When Dan's home, I can usually catch a ten-minute catnap at some point, which helps a lot. But that ain't happening this week....

Thursday, August 23, 2007

The head of the Montessori school down the road just called to let us know that A has a space there for the fall! We were so far down on the waiting list that we figured we had no chance, but I made Dan call last week and it paid off. It's for the afternoon session, which isn't so good- A is still napping, plus we know several people with kids in the morning program- but given our current lack of child care, we're thrilled to have ANYTHING. Now I just need to somehow, in the next three weeks, convince A that she wants to go to school and that she is ready to give up naps.

Wednesday, August 22, 2007

Tuesday, August 21, 2007

Dan is leaving at 4 a.m. for a 10-day trip to Washington. It's necessary for work- it's the annual staff retreat, and Dan has a lot of people to meet with in the office for the week prior to the retreat. But I am sooo jealous of all the off-hours he will have to himself, re-integrating himself into the community that we left behind, staying up late with old friends, enjoying parties without any dependents to worry about. I've had one night away from A since she was born; before A, I don't think I'd ever left C for more than two nights. (I even brought the boys along when I went on long business trips.) The luxury of having over a week of not having to think about whether anyone other than myself might need to eat seems unimaginable.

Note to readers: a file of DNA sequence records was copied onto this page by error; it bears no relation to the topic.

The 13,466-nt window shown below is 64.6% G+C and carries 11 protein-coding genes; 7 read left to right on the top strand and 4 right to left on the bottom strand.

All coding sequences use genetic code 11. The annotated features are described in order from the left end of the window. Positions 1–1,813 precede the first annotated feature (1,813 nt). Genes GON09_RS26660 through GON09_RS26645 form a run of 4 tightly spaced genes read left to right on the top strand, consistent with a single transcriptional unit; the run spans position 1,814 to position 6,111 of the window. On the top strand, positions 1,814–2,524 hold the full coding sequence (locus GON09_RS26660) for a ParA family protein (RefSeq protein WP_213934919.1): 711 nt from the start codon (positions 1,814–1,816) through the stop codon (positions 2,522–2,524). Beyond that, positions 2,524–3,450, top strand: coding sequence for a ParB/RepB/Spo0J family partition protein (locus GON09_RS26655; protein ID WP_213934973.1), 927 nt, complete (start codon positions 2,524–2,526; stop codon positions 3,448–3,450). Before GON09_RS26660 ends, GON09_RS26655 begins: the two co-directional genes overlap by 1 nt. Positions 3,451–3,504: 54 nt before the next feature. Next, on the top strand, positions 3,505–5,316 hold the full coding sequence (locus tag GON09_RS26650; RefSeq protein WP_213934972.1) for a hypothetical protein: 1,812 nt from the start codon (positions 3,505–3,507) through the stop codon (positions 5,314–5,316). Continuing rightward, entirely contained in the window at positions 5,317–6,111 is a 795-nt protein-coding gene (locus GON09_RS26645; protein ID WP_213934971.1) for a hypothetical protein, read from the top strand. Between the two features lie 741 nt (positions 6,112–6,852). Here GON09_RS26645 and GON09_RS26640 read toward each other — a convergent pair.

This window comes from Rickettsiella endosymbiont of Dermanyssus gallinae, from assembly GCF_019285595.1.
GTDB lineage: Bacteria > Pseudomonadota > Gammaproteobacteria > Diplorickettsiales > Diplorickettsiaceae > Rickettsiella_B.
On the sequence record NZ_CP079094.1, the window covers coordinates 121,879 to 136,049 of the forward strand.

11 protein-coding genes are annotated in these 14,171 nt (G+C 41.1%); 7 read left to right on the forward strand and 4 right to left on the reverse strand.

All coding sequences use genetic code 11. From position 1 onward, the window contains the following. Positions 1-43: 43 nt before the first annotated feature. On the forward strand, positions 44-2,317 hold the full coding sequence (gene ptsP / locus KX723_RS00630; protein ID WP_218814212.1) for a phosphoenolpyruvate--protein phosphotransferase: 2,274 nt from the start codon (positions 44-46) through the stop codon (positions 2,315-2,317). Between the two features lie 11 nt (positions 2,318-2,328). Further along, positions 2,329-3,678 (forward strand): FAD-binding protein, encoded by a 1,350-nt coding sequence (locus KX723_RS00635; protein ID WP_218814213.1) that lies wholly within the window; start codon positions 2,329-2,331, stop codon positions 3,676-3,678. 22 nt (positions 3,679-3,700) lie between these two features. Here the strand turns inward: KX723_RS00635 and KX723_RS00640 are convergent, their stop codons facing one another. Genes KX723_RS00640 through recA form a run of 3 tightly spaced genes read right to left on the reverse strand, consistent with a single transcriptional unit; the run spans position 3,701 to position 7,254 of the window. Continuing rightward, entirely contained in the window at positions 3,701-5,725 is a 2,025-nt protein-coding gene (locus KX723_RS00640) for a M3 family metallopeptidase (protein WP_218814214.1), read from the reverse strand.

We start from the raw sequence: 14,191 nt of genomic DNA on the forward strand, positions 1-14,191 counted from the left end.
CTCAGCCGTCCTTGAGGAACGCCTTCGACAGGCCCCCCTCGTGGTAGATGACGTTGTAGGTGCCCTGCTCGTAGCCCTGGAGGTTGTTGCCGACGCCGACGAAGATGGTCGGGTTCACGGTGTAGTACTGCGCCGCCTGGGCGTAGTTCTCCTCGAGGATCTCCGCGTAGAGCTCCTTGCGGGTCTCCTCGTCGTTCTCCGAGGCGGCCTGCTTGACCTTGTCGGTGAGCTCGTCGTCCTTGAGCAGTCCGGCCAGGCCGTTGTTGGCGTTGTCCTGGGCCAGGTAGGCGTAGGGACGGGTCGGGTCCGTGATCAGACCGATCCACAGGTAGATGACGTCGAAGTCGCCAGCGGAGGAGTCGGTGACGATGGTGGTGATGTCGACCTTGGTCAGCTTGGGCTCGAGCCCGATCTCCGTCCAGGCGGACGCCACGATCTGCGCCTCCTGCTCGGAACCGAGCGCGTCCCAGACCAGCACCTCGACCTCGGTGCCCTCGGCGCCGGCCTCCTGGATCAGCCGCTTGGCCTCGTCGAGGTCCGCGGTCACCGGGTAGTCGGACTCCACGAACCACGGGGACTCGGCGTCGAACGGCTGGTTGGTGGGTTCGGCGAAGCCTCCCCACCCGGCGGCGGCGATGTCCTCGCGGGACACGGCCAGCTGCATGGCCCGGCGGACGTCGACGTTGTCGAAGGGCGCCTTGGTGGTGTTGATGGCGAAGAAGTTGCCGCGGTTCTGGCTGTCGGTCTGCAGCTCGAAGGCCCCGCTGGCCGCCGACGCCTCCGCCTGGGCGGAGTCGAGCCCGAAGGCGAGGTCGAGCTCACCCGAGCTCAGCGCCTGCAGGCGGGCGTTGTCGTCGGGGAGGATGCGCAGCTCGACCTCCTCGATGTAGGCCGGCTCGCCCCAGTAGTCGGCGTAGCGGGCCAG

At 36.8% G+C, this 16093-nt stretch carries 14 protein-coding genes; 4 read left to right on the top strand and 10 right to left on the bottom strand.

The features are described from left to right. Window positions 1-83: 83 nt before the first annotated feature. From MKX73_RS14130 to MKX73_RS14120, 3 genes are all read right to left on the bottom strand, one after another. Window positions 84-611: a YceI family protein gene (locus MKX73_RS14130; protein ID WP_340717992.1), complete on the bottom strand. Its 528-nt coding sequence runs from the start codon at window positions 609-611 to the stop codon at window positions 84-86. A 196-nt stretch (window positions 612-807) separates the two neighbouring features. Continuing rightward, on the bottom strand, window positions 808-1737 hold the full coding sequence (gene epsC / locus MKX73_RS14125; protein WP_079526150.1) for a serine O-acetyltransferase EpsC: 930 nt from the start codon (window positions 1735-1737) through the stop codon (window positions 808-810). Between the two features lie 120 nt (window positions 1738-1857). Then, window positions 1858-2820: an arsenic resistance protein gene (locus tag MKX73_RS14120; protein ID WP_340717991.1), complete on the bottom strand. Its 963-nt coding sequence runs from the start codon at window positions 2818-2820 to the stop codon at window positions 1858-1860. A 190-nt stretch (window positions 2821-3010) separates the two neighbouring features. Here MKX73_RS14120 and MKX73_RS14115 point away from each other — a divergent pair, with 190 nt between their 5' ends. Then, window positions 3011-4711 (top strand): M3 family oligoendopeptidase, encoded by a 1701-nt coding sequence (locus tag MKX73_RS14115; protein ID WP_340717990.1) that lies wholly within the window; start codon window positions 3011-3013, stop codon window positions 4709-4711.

Monday, August 20, 2007

new office

My workspace has been upgraded from a large-but-noisy cubicle shared with the photocopier and FAX machine to an office to be shared with one other person. This is good in that I have more privacy (my office-mate hasn't even moved in yet) and can avoid both the constant hum of the printer and the constant chattering of the admin, but bad in that I'm further from my boss (normally considered a good thing, I know, but she tries to avoid thinking about my project as much as possible, and my distance makes it harder to casually hound her). I'm glad that I started out where I was, because its central location meant that I got to know more of the staff, but my new space is much more conducive to work.

Plus, I'm on the third floor now instead of the first, which means that I am no longer subject to the first-floor toilets. In their eagerness to prevent clogs and unsanitary conditions, they automatically flush alarmingly quickly, providing little time to toss in the toilet paper. Upstairs, we're trusted with sensor-free toilets. So I can tell it's a promotion.

Sunday, August 19, 2007

This implies that everything won't be kittens and rainbows when the kids are older. What gives?

Saturday, August 18, 2007